The Algona Upper Des Moines from Algona, Iowa on January 23, 1895 · Page 2
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The Algona Upper Des Moines from Algona, Iowa · Page 2

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Algona, Iowa
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Wednesday, January 23, 1895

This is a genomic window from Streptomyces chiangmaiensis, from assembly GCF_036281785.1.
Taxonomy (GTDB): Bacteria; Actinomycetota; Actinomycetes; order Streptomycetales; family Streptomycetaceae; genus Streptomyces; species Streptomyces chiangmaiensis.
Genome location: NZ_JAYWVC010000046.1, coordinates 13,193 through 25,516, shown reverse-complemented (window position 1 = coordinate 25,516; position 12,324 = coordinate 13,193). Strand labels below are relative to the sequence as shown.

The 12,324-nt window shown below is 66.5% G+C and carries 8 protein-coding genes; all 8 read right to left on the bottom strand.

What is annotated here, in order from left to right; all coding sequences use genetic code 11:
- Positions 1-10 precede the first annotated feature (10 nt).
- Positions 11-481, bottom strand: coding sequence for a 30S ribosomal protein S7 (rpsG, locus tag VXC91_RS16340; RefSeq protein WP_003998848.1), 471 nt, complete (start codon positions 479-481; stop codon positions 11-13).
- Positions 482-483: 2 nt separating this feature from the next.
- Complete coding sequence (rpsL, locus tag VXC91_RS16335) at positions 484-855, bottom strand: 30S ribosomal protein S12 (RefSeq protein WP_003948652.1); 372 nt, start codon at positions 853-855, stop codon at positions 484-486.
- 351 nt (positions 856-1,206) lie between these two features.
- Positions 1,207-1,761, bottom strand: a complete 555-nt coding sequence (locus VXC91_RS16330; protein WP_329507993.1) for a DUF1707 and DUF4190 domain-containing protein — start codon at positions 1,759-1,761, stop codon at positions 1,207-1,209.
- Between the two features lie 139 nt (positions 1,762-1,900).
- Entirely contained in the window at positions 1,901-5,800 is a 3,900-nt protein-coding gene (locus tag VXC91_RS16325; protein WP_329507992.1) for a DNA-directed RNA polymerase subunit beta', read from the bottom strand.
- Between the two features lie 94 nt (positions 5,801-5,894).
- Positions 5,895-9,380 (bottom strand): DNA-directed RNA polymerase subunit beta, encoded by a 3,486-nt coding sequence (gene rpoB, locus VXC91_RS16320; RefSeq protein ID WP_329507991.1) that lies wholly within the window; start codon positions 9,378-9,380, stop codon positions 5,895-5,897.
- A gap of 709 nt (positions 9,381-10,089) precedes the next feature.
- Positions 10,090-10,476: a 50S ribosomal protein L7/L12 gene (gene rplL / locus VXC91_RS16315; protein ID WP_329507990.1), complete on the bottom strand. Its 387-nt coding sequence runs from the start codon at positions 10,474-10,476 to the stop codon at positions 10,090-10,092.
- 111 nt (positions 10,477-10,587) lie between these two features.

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?£f£-^ : «?r^ f^l^f^f^f JV-A • . *;^•' i i <•''' ;>-•, Myi*dTliAW», ' 't, "1 **„ „ .'jara** irfnikn'fjttiAiT.iTB JPttttWft &i Jafif il.^tft a ease _ ft, Millet and others, charged itititaintng a liquor nuisance 1 at Antftis, lathis'fibbnty* the- jury ifa the disttidt brought in a Verdict vrtiich prac- J ttakeS illegal all the salooiis in etStiftty. .Miller was rUhtttfig a .,__.._ ^H tinder the mulct law bar, ft petl- |li6fl containing the names of two-thirds " =8 " the voters of the county outside of ir idne navifag bdett filed with the attdi ijtdf-'as .required' by law. Judge Bird- I'fiaJVin his charge to the jury* said the fgWbltiott wcs insufficient if it «idn6t •'give the date when each signature was ^'riadfe and the voting precinct df each ;fcigtier, As many of the names on this Jtetitldn did not contain these points, the jUry found these defendants guilty , as charged. If the ruling is correct, it not only makes illegal all the saloons ''in Boone county outside of the city of ' Bootte, but those inside as well, for the Boone county petition is open to the .jfiame objections. There is consternation among the thirteen saloon keepers ,of Boone, who have been -paying a license of $1,300 per year, as well as among those in Madrid, Ogden and Angus. An effort will be made by- t them at once to secure new petitions with these objections overcome. SECOND ?ARKHURST. Rev. Mahood, of Sioux City, Stlrei Dp tlio An 1 nulls. „' 'SrptfxCm*, Jan. 20.—The sensational move of the Rev. J. W. Mahood, of s Sioux City, who appeared in police ; court recently to testify against dis- ;'reputable women, hos been followed by another on his part. Ho has preferred with the mayor charges against •ihe Bijou variety theater, on which the olace has been ordered closed. Now i ii- is aftei the saloon men, and says he has enough evidence to close half the saloons in the city and secure injunctions to prevent them reopening. He proposes to enforce the Marti v liquor law in all its details; and is' backed by the Ministerial association The police have declared they cannot enforce the law nor the orders of the mayor about keeping disreputables out of town. Mr.' Mahood says it can be-done and has set about it in a way that indicates that he knows what he is" talking about. He will demand that every 1 saloon be compelled to remove card tables, cards, screens and to use o..-ly i one room, with only one entrance. , OTTUMWA TRAIN ROBBER. '(Supposed to Have Been Caught at Sf. IJ«::'.H. ST. Louis, .Tan. 10.—A young man who calls himself Charles King, and who is suspected of being implicated in the hold-up and 512,000 robbery of the express car on the Chicago, Burlington & Quincy road near Ottumwa, is locked up. lie was arrested afc a ' disreptutable resort at the instance of one of the inmates, who gathered from his talk he was concerned in the Iowa robbery. He had a big revolver and considerable money, and his descriptipn tallies with one of those sent out from Ottumwa, OTTUMWA, Jan. 19.—Word' has been received here that a man named Bateman was arrested at Moberly, Mo., for the recent train robbery here. The officers are in hot pursuit of a man named Ely. The evidence is strong. The men were ex-bral$emen on the Wabash railway running into Ottumwa. They had been out of jobs for some time. BREACH OF PROMISE. JU-etty Typewriter After a Webster ' City Man. WEBSTER Cm-, Jan.' so.—Agnes C«minings, a pretty typewriter of ,' Denver, has sprung into notoriety at one bound in this county ty bringing ,' 'auit in the iistrict court for $10,000 Damages against J, C. Billings, one of tbe wealthy men in Webster City, for ^breach of promise Mr. Billings was 1 ijj Denver in April. 1893, At that .time he was smitten with the charms of ' Agnes, so the papers in th# case read, ,a,Rd promised to marry her, She think she ha* waited a reasonable i of time, and with true Colorado i she }s going to get a wealthy hus- },now oy know the reason why. " VIGlTANCE COMMITTEE, 'JfajlllB County Farmers Organize for Pro, ^SfeppiU, Jan. ?Q,— Cottage, a hamlet st of here, has prganued a > cpmjnjttee for mutljal protec- ,^.,,.- ,Jf» farmers j n that vicinity U|aYe begs, tr,pu,b}ed fpr some time past iyky .raids flu, their jji'ivnevies an.4 pee i ppasiderabje ipss in poultry, The , jf. 'j^jpef^f^ijs^ T"*3iff rJ .vpgj? ^%i. *•,. P" WXiw jwu r )'' w *w"j* i Jfrsw^ * lIQUIDATION^'-Jr; 1 , 1; Ki RArftfii, .flit, I'i-tto! Ififtl SttitS fof 8S0,deO tiaffiafefe against thS ftgfBblitfaft Prftttteg eowpatay fttid the Giafcettfe Comp-att'y, brought by ¥yftdafe P"aim6f, of Philadelphia, and Defrei- loS, ft eitifcefa 8f Rio Jatielrb, who have filed similar actions against daily papers throughout the cbuntry, have been dismissed by Judge Wolfe, of this district. The alleged libel consisted In the- publication bf a press tel- eg*airi frbm Philadelphia concerning 1 Palmer's operations. Defendants' attorneys filed a motion asking that the suits be dismissed on the ground that the petition did not state in what court they were filed and did not ask for •judgment, but stated the amount of the damages to have.beett sustained. A motion*by plaintiffs for a continuance was denied and the cases were thrown out of Court on motion of defendants. JAIL DELIVERY. Hole Mittte In the Wall With n Stove Poker. INDIANOI.A, Jan. 20.—Our city is becoming somewhat notorious for jail deliveries, the secon'' within a week having just occurred. L. W. Lavin, arrested a few days ago for larceny and placed in jail, escaped, having had access to a largo poker, with which he punched a hole in the brick Avail large tsnough to crawl through. He had pleaded not guilty to the indictment and his trial was assigned, but now he will have to t be caught first. The sheriff and a posse of deputies are in pursuit but no clue to the fugitive is yet known. OONUENHKU 1TKA1S. J. K. Cumberland, convicted of the murder of two men in Shelby county, in 1891, must hang. Governor Jackson has signed the death warrant and fixed 'February 8th as the day for .-the hanging. Preston T. Greenlee, of Vincent, who disappeared from his home several days ago, has been found in a demented condition at Humboldt. Ho said he thought he was going to Texas on foot. Mayor Hillis, of Des Moines, has suspended Chief Johnson, Sergeants Butin and • Batch elor and Officer Thompson of the police force. It. is believed that their failure to stop : gambling is the cause. Mrs : Dewalt of Manson, while on her way home from Belmond, fell between the coaches on the Mason City & Fort Dodge railway and her head was completely severed from her body. She was here visiting her son, who became insane a week ago. The now celebrated Reames murder case is. i.ow on trial in the Floyd county court, at Charles City, Judge Burr -presiding. Heames is indicted for killing his wife, striking her with a club and then cutting her- throat. His plea is that he did it' in self defense, Sympathy is strongly against him, and it is the general opinion that the state has a clear case. West Point dispatch: There is much excitement in this town and the surrounding country over a discovery of natural gas made while digging a well in the^ northern part of the town. When the workmen were down seventy-five 'feet they were astonished on drawing the augur to feel a strong rush of gas from the hole'. The owner of th» well, \Ym. Link, was notified and proceeded to investigate, ke applied a lighted match to the stream of foul 'smelling air and was astonished to see it go off with a roar of flame, taking his whiskers with it. It also set the to irn on fire with enthusiasm and many citizens at once began to figure out fortunes for themselves The flame burned with a strong roa* for two or three hours and then gradually died out, But the enthusiasm still' continues strong as ever and it }s the intention of land owners to give the discovery the fullest investigation and if there is anything 3^ will fully develop it, Eev. J, W. Mahood, pastor of the Whitfleld M, E. church, at Sioux City, has commenced a crusade against the houses of ill fame after the manner of D.i; Parkhvr&t. He went to a wel 1 known brothel on one of the principal streets df the city at night and found five women and four men thert He appeared in police court as prosecuting witness against these five women, chargeH with keeping a house of prostitution lie gave testimony as to what he saw there, which, while not as sensational as that given by Dr. Parkhurst in New York on a similar occasion, was sufficient to prov» the character of the house, Whije he was present one woman proposed to dp the feat of standing on ,hep head, but was prevented from 4°ipg' BQ by anothev wprnap, j?here ^yere a large Qf frtaqdg p| the. preacher pr police" court When, the case was attor^eytj for tto woinenin $be rpooj befog cleared, b,a,ve rgfjj.ged,, to^ jjjtepfe.re SI* tlibti*ftn<i Street fcftf Mten t3O Ofit In lit ttrooldyH. fihookf.lrs, N. "£, Jan. 16.—The tfol- ley caf strike has begun. Not a single day car on any road in Brooklyn, with on6 eSfceptiori, the Coney Island and Brooklyn, was rubnihg yesterday, The company ordered a lockout of (TOO elec- 1 tricians who refused to take places of strikers. The strike is the greatest otoe Brooklyn has ever seen. Master Workman Martin Connelly's order was atoftcs obeyed by 0,000 men. The trolley companies have agents now in Newark) Philadelphia and other cities where trolley lines are run, trying to get men to take the places of the strikers. The company says 2,000 men have applied at the railway offices for Work. They said they would take out cars if they were guaranteed protection. If the police cannot give it the federal marshals and United States troops will be called out. The railroad companies have contracts to carry mail. If those cars are interfered with, the marshals and troops, the companies say, will have the right to co-operate with the police. Th-< me ^ant $2.00 for ten haul's' work and say if they do not get it they will prosecute the owners for violation of the ten-hour law. BKOOKLYN, Jan. 51.—Yesterday morning 1 the entire second brigade, numbering 3,000 men, Was called out to prevent interference with the -street cars' by strikers, and this aggravated the situation. Rioting has occurred at various points on the various lines and numerous persons have been injured by the militia, who were several times ordered to charge the mob. The situation is very grave and if bloodshed is prevent-. ed it will be quite fortunate. AWFUL CALAMITY. Fearful ExploHlon of Giant Powder at. Butte, Montana BUTTK, Mont., Jan. 10.—Fire started in the Royal Milling Co.'s warehouse and spread to the Kenyon-Cornell warehouse, in which was a carload of giant powder. An explosion occurred which was most terrific and killed every fireman, save two, belonging to the Central station. One of thet • was standing behind the hose cart horses, and the other was at a wate- hydrant several hundred feet away Between fifty and sixty mangled bodies have been recovered and more atfe being picked up on all sides. It is estimated that about one hundred additional persons were injured, several of whom died after being taken to th* hospitals. The 1 variouu ..ndertaking 'Establishments and hospitals are all full, '..'he list of dead will probablj reach seventy-five, nd the damage to property more than §1,000,000. In all three carloads of powder exploded, one of which was stored in the Butte. Hardware Company's warehouse, which adjoined the Kenyon-Cornell warehouse. Large pieces of iron were thrown for miles. Several bodies were hurled a long distance ind picked up unrecognizable masses of flesh. • •<•. BUTTE, Mont., Jan. 17.—It is now estimated that sixty persons are dead and that others who are fearfully wounded will not survive. EASTERN WAR. The Situation Said to Bo Growing More Complicated. VAircouvKn, B. C., Jan. 19-—Oriental advices say the situation is growing more complicated in China since the arrival of Li Hung Chang's greatest enemj to succeed him as viceroy. Under his influence the emperor issued the most extraordinary proclamation calling for the head? of all the defeated generals and admirals whom lii Hung Chang has been trying to shield or whitewash The proclamation concludes after the Chinese fashion, the emperor attributing the disasters to the Chinese arms to himself, for having elevated unworthy men. He says if the worst comes to the worst, and the enemy secures the sacred altars, nothing remains but for the emperor to perish there fighting. '.Vjuen the time comes, he asks that the dowager en> press be escorted westward and that a worthy man be «lpcted emperor to wipe out China's terrible disgrace. OEN. 1VEI UEUEADEP, LONDON, Jan, 19,—A dispatch to the Times from Pekin says Gen. Wei, accused of cowardice, has been beheaded, HOPKINS T.iiv Declaration Was Not Sufficiently Specific. CHICAGO, Jan. 31,—Judge Adams de^ cided the declaration i» Mayor Hpp- kins' libel sijjt against John. R, Tanner, chairman of tbe republican state sen-- tral sommjtte* was not sufficiently specie, Th,e suit, was based on ijaro- ages alleged tp. have keen' tone to the majrpr'g reputation by ft. republican c&ppajgu 4o.9BjneBt JB which, " ' ' wa,s f a.id, |;p' >h,a,ve 'ptitqago, , )<>:ij<" ' * * J «kt'^"*! ? T"" l T' /.'.;• v', • "UMATjkm. < JanVc<10.WEhe'«courinU ' F>d*i*t6#g of ., Jftfl. to the senate, the Lex(m committed recbnimefids that the police ebmmissioil shall as haw be coM£0s€tt of two*republicans &nd twfl democrats, but that the fexecxitive powei' of the 'department shall be ift the sfcjjerihtendetot, to be known as chief, td'have fn 1 ' power to control the ass'ignment, transfer, efficiency, and difeipline of the fbree. He is also to have the aUthbrity to suspend officers summarily without pay, and to recommend officers for promotion; all promotions to be made in conformity with civil service rules; the commissioners to have power tb appoint a board bf civil service examiners; the department to be thoroughly reorganized by the heW commissioners. The committe recommends that the investigation be continued, and thf scope of its authority enlarged. Miss Mary Stevenson, aged 22, oldest daughter of Vice President Stevenson, died at .\shville, N. C., on the 18th. The trotting stallion Axle (2:15^) by Axtell, died recently at Versailles, Ky., of lockjaw. ..-lis owners recently refused $00,000 for him. Bill Cook, the Oklahoma outlaw, has been captured In New Mexico and is now safely behind the bars. He acknowledges his identity. Jack Dempso and Tommy Ryan fought three Bounds on Long Island recently. Dempsey was in no condition to fight and the mill was stopped. Attorney "eneral Olnej has prepared a bill providing for arbitration of labor 'roubles. It has been introduced in the house by Chairman Me- Gann, of the house committee on labor. A grudge existed Jetween the Rhymes and Roberts families, living near Douglass, Ga. Mrs. Rhymes and two daughters met Mrs. Roberts and three daughters in the road and a fight with fists and sticks followed. During the engagement Martha Rhymes drew a knife and -seriously, perhaps fatally cut thr, three Roberts girls. The marriage of May lohe, an American burlesque actress to Lord Francis Hope, brother of the Duke of Newcastle, which has been s frequently denied, says a London dispatch is confirmed by the Hampstead parish register which shows that they were wedded November 37 Miss Yohe is a lively, black eyed young lady who already treated the theatrical world with several sensations, and her name has been connected previouslj with several men, more or lesa known in the United States and Europe. In England she is' known as the "woman with the fog horn voice." The present Duke of Newcastle is not looked upon as likely to have any issue, and therefore Miss Yohe will in all probability become in time .the Duchess of Newcastle. The Constantinople :orrespondent of a eading London •' • twspape. sends the following: "There is no doubt about the essential" xaots of the Armenia- utrages Official report, from the consuls at Van, Erzeroum, Sivian and Diarbekir confirm the most horrible statements In addition to" the reports of Armenians and missionaries in Sissoun, we have the testimony of the Turkish regulars who took part in the outrages,' and since their return have boasted freely of their deeds. No doubt they are exaggerated For in stance, one Coasted ' hat he ripped open twenty ' pregnant women. Another that 'he took part in the massacre of girls and women, the blood running in 'streams from the doors. These nee dnot be accepted literally, but hundreds of statements agree on the essential points. The worst feature is that these men have been-rewarded, and the Turkish officers everywhere understand that the sultan will reward them /or similar treatment o* Armenians. Hon. J. Sterling Morton, secretary of agriculture, spent considerable tirao a few day ago looking over the microscopic department of the bureau of animal industry at Omaha. In reply to a question as to the object of his visit to the packing houses, the | - ecretary said he was on a tour of investigation of some of the charges of the European governments against American meat, "It Is my ambition, and my duty," said the secretary, "to make the United States meat inspection so thorough, so efficient And just, that not a single animal, or a single pound of meat 'tnfit for human food, can possibly be passed pn to the interstate or export market". The stamp pr tag of the United States inspection should be, either at home or abroad, as satisfactory a guaranty of edibility as i the certificate of the as* gayer of the Unite.' State.s as to the, fineries,* and weight ingot of gol(j, It is therefore tho ip> tension of the United States' twaj flepa^tment to give its tiajj pi cattle, ewjn.& ^4 ftll , Jftfl i6. nation of the entire' cabinet eotnes the ann'ounaemenl of the resignation of President Oasimif'-t*erier. < He gites as his reason ior such action that the vote which overthrew the cabinet was only a secondary 'ncident of the strug* gle'which is proceeding d gainst CaSi- mir-Perier. Consternation prevails in political circles. PABIS) Jan. 19.—The uationits created by thd resignation of the president and cabinet is thought to be the most critical in the history of the republic. The royalists are active. The convention to elect a president convenes to-morroW. FAUBfi ELECTED PRESIDENT. PARIS, Jan. 18.—M. Francois Felix Faure, member of the chamber of deputies for Seihe-Inserieure, has been elected president of the republic of France to succeed M. Casimir-Perier. He was born in Paris in January 30. 1841. He was under secretary of state for the colonies in the ministries of Gambetta, Ferry, Brisson and Tirard and was one of ihe vice .residents of the chamber if deputies ..-receding the present one. e has been a republican deputy for tbout fourteen years ind has served on several, of the most important committees -jf the chamber. M, Faure has made a legislative specialty of questions concerning the French merchant marine . and foreign commerce. He served IB the Franco-Prussian war as chief of a 'atallion of the Gardo^Mobile and was made : shevklier of the legion of honor on May 31, 1871 FINANCIAL MEASURES. Provisions of tlio Bills Introduced by Pugli and Sherman. WASHINGTON, Jan. 19.—The bill offered by Senator Pugh provides for an immediate issue of $100,000,000 in treasury notes, redeemable in coin and to be constantly re-issued. It further directs the coinage of the seigniorage and deposit of silver bullion from American mints. Sherman's bill provides for the sale of bonds under the provisions of the resumption act as often as the deficiency in the treasury requires, the proceeds to be used for deficiencies only, the bonds to run five years, at not exceeding 3 ner cent; or in hen of the fo'regoing the secretary of the treasury may issue coin certificates of the denomination of $25, $50 $100, bearinj 3 per cent interest and put then, in circulation through the sub-treasuries and postoffices,/' It also deals with deposits of bonds bonds in National banks. A HEARING FOR DEBS. The National Supremo Court Passes on Preliminary Questions. WASHINGTON, Jan. 18.—In the supreme court Justice Fuller announced that in the matter of the United States vs. Eugene V. Debs, et al, the court was unanimously o* the opinion that a writ of error would not 'c, and therefore that their petition for leave to file a motion for the issue of such writ had been denie The petition of the same parties ff leave to file a motion for the issu v of a writ of habeas corpus, the chief announced, would be granted, anr a rule issued thereon returnable Monday, Jan. 28 If the government allowed the time enlarged, the chief justice said, the court'would be glad tp hear from the attorney general. HAWAIIAN REVOLUTION, - Commissioner Carter and Twelve. Natives Killed. BAN FBANCISCO, Jan. 19.—The steamer Alajneda brings new"B of a revolution 'and bloodshed at Honolulu. Charles L. Carter, who was one of the annexation commissioners, was killed and other governmen* supporters wounded. There had been much fighting and at least twelve natives were kille 1 ' Nearly 3,000 revolutionists are under arrest Robert Wilcox was the leader of the rebels. The fighting was still in progress when the Alameda left Honolulu January 11, but the government forces had practically oyer- come the revolutionists. of a.n, . jftwa S9rowo d iti§§ can ANOTHER BLOW, German Authorities Find Another Way of Hitting PB, WASHINGTON, Jan. 19. — The state department has been informed that the Hamburg authorities have forbidaen the importation of cattle and hogs from England and, Ireland. As a large proportion of American cattle entering Germany go • through England,. this is anot.hev severe blpw at our cattle 1 interests. Will BE MJ 'Treating an, , Jan. 18,— Upon United States Alexander \Y. TeweU, the Of the geadai'ine^ of the tpw» pf Kan.su,, s,u.ip- $Q b- - '"«r T -a'tis^ 1 *^^*'^ 1 *^ 1 W *-"jP^t.jf^wOTaffl^^^S^?^^'^^ •W^st'w'fp'ifwFS 1 ^JKT» ^fytR.sjl'w(^ 11 H^^%'W^^S%^^> •^i^miKjfmm^im^l^ f pr to undergo. TT* i ', , ,tyxWtfjpiDianip> ~^ Jfa jp>6jd,§»>' *jnW $ ., the Sefiafcr 8r«t thi deficiency tM,< ttd broMhl fciit prove tnaH the Heft ta'rift bill «t8 * inStimeiefai ift raising th'S fgvMfie lately requisite ta darry ottth'e gbv^c He ftt^ored paUfcifig dgpfoptlalbidia ef- collection of Ihe ittcbifid tax. lllisoM shi4. tbe feventte ttttist bS iticI-6aS6d and at dn8e,.> ftnd no eurfehcy fegisiatidfl t^BS 'fieetled.. Hill attacked dbfmafi for' his, pdsitibfi oft the tariff bill, and said he should have- thought ot revenue frben he ^oted fdf the* bill. HOUSE—tteS^nation of tfiabk'of fllihdlsi was laid befofe the house. Aft ettdrt to consider the bill to make irttitfttibtt butter- products subject to the laws Of the state ihtd which tl-ausborted, failed beeaUse of nlibtisteriflg; by BynUffl. SENA'TS—Woshiftgton, iJan. lS.-^t)ebfe^ was resumed oti inconle tai item of Uf f ehcy- deficiency bill, Call abd Allen taking uj>> the time Executive session. Adjourned HOUSE—House went into committee ofr the whole on the Indiah approprifttioii bili, and after considerable debate, without p.vy progress being made, the house adlourntx». SENATE—Washington, Jnn. 10. -Urgenc deficiency bill came up and Hill's amena- ment providing for reference of the legality of the income tnx to the courts was defeated. 40 to ft. Urgency deficiency bill then passed. HOUSE—House took up Indian appropti- atiott bill in committee of the whole. SENATE—Washington, Jan. 17.—Pufe.. Introduced a currency bi^,^,and Sherman introduced Another. Pension appl'ooria- lion bill carao up and an amendment making $0 the lowest rate for disabilities was. adopted. Bill then passed. It carries. $141,000,000. HOUSL—Indian ^jjpropriation bill w. under consideration during the day, SENATE—Washington, Jan. 18.—Senot. went int. executive session on the Japanese, treaty. Afterwards the ariny appropriation bill passed. HOUSE—Indian appropriation bill 'Was uudei consideration during the day. and at nigbt the pension session was so heated that a personal combat was barely averted 3BHATB-Washington Ja^. 10.—Senatu spent the day in debate on the Hawaiian situation, but resolution went over without action. HOUSE—Boutelle spoke earnestly.-on tt:. Hawaiian situation, urging consideration, of a resolution to furnish protection tor- American citizens, but it was laid over. THE LEGISLATURES. PENNSYLVANIA. Harrisburg, Jan. 16.—GoV. Hastings wog. inaugurated yesterday. NEBRASKA. Lincoln, Jan. 10.—Judge Thurston has, been elected to the United States senate. MONTANA. Helena, Jan. 10.— Mamie and Carter have- been elected to tbe senate. ILLINOIS. Springfield, Jan. 18.—At the republican caucus, Senator Cullom was re-nominated. He will be elected. TENNESSEE. Nashville, Jan. 10.—House passed iv-- olution to postpone opening the vote for governor until charges of fraud were-, investigated. MINERS ENTOMBED. Between Ninety and One Hundred Mcii* Probably Lost. ', LONDON, Jan. 17.—Two hundred and. thirty men and boys were at work in Big Lake Colliery, at Audrey, when., there was a sudden rush of water from, the old workings. A rescuing party was formed and a large number were rescued It was at first thought that- all had escaped except about twenty,' but it is now believeu that between, ninety and 120 men and boys are in th» mine. The work of rescue, however," has not made .such progress. Water- fluctuates so that the rescuers are well ' nigh discouraged. The bottom of the"' shaft is jhoked with timbers, which' must first' be removed, but constant- pumping seems to have little effect, ! LONDON JTan. 18.—Owing to massed, of timber^ etc., swept by the inrush of water p>the Big L,'ake mine, atAndrey, Staffordshire, all hope of reaching th<?ninety-two men.who did not succeed in escaping has bee,"n abandoned, AGAIN ON FIRE, Spring Valley HJlne Breaks Out Afresh, Swuup VAI-WSY, 111,, Jan. ISWSh'aflb No, 1 of the Spring Valley mine is again, on fire, the miners having been driven. from the shaft by the smoUe ' anclj flames. This is the same shaft .which was on fire last November, with ft re-r' suiting loss of ft50,'QOp, It, is wp the old fire has broken out again. miners will bt thrown out > of probably three months, FAM1MBS STARV'tNQ'. Winers appeal , Ohio, Jan. f.o.r aid reached this pity from the coa\ mines of and, Ljike View, six jnileg south'"*, here, Representatives qf the m£«»» ,. said they and their families vW«ti$r* ' ing tp death The men h&ve' 1 '"'' '«-^-l tix weeks of work since las} pf wagons loaded.' ^bmfom _j j^ f 1r T > >r "vr^ '" fStT ff&itt- P?B*#»*aM§i*-i!B*4"* 3ft^Bp^ra*tw Yn'rT^f *«**T^W**S Spi'j M*£mt&jmi*l ••t • ' J fL9 rri i